Graphically, Grandia won't impress you all that much, but it does have its good points. The graphics are colorful and vibrant, more so than any other role playing game on the console. The battle graphics are great, the enemy designs could have used some work but they're still solid. At least there are some different designs, not the same old designs repeated four hundred times. Your main characters look like crap, though, except on the portraits, and I hate the overall look of the game, as the camera really does nothing but frustrate, and the ''3D view with 2D sprites'' idea has never been pulled off effectively.
I loved the music in Grandia. All 3 songs I remember. The music is so forgettable, but I enjoyed the music while I was playing through the game, and that's all that matters in the long run, since the Final Fantasy games and Legend of Legaia have enough music for me to remember. Sound effects are absolutely horrible in the game, especially the voice acting, which does nothing to add to the game but frustration level. Thankfully, you can skip over most of it, and I advise doing so.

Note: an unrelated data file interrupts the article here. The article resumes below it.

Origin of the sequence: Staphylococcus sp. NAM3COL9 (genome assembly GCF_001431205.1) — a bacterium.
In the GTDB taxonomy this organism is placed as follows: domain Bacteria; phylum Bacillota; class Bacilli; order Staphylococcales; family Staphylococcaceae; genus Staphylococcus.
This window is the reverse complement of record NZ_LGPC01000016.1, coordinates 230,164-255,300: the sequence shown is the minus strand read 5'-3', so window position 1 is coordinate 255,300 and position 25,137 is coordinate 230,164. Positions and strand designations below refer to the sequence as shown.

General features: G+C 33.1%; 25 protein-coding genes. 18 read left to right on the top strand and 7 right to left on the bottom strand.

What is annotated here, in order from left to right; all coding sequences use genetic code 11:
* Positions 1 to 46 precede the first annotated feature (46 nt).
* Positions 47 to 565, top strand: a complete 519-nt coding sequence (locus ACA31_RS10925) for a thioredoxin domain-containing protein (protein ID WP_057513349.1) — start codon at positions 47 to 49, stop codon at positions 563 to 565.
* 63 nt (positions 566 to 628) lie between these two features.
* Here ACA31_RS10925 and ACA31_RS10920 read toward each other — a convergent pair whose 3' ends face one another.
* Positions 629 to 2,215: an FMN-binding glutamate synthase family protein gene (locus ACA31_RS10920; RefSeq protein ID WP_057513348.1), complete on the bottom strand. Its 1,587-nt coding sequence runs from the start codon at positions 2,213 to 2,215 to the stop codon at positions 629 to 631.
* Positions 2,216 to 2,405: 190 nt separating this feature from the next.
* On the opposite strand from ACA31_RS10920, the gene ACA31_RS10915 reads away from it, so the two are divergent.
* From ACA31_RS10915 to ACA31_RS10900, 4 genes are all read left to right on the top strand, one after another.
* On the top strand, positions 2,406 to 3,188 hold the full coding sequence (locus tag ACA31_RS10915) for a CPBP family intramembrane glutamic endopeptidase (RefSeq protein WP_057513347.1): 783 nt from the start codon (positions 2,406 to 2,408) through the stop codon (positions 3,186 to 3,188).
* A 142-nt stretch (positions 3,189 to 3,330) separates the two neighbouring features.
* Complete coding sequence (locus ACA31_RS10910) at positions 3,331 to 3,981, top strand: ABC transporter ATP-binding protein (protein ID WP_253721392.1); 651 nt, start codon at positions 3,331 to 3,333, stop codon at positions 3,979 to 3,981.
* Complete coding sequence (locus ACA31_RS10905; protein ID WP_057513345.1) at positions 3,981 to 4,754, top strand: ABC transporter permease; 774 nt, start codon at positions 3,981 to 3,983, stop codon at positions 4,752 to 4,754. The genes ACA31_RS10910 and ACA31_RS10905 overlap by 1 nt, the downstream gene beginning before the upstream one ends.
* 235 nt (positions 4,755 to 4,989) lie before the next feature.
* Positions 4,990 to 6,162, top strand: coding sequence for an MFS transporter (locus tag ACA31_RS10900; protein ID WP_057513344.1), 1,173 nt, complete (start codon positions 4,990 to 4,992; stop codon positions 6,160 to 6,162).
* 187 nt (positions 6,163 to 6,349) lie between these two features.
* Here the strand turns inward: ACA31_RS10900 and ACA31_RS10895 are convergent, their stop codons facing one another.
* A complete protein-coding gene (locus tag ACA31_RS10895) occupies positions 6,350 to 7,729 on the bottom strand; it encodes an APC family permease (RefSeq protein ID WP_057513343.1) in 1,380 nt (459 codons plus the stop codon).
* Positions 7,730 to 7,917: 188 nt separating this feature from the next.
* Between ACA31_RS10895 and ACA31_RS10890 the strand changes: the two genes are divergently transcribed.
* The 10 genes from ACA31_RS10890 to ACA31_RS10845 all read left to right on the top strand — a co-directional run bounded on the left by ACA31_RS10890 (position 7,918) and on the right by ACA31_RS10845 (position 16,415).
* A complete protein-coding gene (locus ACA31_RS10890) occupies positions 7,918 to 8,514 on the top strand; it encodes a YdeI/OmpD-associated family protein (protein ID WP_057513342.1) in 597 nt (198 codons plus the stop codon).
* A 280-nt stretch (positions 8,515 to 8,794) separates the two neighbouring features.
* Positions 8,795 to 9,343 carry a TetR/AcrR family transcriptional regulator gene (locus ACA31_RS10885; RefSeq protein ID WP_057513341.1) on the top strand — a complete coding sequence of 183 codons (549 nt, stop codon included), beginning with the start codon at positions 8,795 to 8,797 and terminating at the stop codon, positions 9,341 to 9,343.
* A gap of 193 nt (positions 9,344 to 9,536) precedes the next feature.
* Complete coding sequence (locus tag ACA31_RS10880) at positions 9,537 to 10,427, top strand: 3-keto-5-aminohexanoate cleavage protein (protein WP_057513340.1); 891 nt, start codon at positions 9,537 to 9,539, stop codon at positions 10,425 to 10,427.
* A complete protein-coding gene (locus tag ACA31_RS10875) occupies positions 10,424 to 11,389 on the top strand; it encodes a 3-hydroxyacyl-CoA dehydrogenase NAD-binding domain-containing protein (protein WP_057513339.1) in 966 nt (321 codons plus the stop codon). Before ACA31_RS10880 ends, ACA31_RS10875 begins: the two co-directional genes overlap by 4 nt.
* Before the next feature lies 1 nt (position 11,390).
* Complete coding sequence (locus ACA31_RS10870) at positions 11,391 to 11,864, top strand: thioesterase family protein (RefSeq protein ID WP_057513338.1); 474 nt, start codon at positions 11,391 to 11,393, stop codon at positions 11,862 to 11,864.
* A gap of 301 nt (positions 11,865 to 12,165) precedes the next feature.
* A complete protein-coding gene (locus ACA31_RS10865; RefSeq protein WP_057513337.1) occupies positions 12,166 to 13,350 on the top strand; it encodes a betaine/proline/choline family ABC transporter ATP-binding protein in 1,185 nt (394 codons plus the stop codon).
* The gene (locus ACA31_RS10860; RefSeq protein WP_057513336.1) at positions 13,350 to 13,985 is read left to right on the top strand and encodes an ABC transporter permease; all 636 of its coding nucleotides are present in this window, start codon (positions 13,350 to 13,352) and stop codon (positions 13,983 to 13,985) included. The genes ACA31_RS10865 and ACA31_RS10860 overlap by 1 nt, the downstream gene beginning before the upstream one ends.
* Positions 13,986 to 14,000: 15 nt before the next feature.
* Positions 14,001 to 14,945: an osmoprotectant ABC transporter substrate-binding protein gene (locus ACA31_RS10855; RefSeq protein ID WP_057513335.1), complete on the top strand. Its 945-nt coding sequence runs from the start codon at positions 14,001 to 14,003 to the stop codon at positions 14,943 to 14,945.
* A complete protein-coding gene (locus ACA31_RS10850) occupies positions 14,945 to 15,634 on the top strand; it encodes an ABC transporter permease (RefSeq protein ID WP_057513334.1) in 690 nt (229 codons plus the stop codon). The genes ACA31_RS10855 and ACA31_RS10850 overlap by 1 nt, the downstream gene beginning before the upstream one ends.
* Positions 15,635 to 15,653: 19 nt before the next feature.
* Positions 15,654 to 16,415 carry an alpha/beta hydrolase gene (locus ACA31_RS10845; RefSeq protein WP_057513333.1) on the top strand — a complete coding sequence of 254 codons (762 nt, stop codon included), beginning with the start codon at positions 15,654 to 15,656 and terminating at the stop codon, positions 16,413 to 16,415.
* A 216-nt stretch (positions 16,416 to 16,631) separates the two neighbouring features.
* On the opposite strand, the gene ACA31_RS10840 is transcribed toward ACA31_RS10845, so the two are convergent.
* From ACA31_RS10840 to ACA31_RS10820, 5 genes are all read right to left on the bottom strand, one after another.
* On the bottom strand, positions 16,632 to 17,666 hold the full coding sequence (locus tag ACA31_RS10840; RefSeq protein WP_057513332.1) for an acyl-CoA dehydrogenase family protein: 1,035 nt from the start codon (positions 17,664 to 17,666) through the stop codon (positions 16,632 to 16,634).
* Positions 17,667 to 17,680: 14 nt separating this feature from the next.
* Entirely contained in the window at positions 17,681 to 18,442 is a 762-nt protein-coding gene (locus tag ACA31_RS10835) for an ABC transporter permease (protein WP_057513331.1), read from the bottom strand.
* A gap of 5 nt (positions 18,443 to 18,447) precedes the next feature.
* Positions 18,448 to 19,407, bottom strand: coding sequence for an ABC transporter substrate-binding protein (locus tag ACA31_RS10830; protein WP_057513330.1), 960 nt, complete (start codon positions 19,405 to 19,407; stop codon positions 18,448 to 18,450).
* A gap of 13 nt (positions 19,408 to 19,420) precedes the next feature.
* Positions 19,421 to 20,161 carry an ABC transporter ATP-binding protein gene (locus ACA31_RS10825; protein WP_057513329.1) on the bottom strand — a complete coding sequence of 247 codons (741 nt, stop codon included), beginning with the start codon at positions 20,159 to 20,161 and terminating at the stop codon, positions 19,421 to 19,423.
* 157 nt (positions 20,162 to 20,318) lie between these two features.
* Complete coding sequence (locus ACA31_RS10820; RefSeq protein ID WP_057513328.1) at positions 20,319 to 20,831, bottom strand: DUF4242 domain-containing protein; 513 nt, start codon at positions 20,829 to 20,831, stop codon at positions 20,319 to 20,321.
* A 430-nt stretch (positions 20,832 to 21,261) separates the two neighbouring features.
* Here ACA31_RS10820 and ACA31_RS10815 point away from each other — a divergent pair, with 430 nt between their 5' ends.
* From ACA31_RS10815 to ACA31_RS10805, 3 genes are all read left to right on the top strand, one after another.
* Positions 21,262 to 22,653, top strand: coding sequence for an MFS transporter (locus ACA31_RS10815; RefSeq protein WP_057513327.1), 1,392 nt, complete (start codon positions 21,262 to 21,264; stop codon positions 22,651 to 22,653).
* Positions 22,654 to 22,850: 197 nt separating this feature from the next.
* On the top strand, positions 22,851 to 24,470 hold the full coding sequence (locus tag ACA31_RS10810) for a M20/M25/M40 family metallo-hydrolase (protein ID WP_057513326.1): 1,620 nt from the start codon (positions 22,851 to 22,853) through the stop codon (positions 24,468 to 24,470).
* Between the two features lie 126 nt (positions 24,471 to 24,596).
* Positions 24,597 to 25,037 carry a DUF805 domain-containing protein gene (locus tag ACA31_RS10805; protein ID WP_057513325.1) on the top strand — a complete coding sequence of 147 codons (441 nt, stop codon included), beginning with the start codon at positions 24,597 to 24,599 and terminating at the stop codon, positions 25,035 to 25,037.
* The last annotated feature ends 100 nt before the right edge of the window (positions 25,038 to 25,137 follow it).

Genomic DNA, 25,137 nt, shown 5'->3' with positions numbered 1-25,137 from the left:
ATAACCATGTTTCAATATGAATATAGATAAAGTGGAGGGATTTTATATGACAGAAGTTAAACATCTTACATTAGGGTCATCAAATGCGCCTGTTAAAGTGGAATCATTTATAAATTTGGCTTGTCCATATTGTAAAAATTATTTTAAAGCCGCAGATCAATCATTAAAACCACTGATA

Sadly, Grandia doesn't have a ton of secrets, and it's so long and boring that you probably won't find a second trip through to be quite as appealing as the first time through. There are few secrets, the main secrets are two dungeons which can be found the first time through the game. The only main reaon to keep playing is to get all your magic and weapon levels up to 99, but that can be accomplished in the first play through.